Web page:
KM: Before that we had the 2008 tour, which was a unique tour from our other tours since it was new material. Between 2006 and 2008, we did some shows at the Steve Allen Theater and we worked out some pretty good material. It was really exciting for us not doing the greatest hits like we had, but to do all new stuff. Led by Bruce (McCulloch), he had an idea for a movie called “Death Comes to Town”. I worked on it with him during the tour. It was so exciting that the new material was going over so well and we wanted to keep writing new stuff. We thought if we got a new TV show our tour, we will sell out every night. It sort of grew and grew and became a mini-series. We always thought mini-series, we never wanted to do a lot of seasons. The writing process was different again with Bruce in charge and I helped out with the writing, instead of all five of us. Then we all met up a couple of times in Toronto with the other three. I think the good thing about that we that we got it done quickly and easily. The bad thing was that I think we missed a lot of the troupes flavor.

MG: What else do you have planned for the future? Any more tours?
KM: The group is trying to get another tour together but it is really hard. We started planning for the Spring, now that isn’t going to happen. So maybe in the Fall now. Like the past year, I am just concentrated on coming to Winnipeg and become a good boyfriend and father figure to my girlfriends two children. But I am writing another pilot with now, which I was hired to write called “Homeland Insecurity”. I just did a TV show, which is 4-minute episode which will be online with plans for a 30 minute format later this year, it is called “Papillon”. It has nothing to do with the Steve McQueen movie but that is what it is called.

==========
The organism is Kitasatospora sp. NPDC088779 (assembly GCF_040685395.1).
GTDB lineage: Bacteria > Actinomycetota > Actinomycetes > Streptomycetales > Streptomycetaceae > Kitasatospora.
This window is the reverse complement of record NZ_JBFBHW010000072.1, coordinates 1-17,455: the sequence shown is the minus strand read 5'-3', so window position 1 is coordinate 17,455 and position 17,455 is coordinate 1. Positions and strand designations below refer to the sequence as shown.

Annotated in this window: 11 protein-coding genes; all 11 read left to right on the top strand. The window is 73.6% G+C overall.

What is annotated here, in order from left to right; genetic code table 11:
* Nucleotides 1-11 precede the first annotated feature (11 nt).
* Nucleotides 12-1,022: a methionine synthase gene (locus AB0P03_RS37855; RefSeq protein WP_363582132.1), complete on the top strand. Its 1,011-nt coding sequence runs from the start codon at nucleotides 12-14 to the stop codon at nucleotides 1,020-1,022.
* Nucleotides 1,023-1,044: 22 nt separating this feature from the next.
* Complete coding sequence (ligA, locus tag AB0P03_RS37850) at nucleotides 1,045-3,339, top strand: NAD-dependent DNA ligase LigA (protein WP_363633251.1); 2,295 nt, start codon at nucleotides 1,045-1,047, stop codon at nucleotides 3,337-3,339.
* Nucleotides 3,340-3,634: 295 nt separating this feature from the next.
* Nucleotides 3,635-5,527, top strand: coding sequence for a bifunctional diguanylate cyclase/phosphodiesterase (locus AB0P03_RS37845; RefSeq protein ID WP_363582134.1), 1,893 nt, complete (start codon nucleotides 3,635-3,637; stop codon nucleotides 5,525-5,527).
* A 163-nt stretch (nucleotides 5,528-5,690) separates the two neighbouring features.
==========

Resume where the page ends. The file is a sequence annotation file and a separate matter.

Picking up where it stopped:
Interview with Tracey Walter

Tracey Walter is one of the great character actors of our time. He has been in filming ranging from 1989’s “Batman” to “Conan the Destroyer” to last year remake of “I Spit on Your Grave”. He is has worked with some amazing actors such as Danny DeVito, Jack Nicholson, Arnold Schwarzenegger and Steve McQueen. Movie Mikes had a chance to chat with Tracey about his films and what he is working on currently.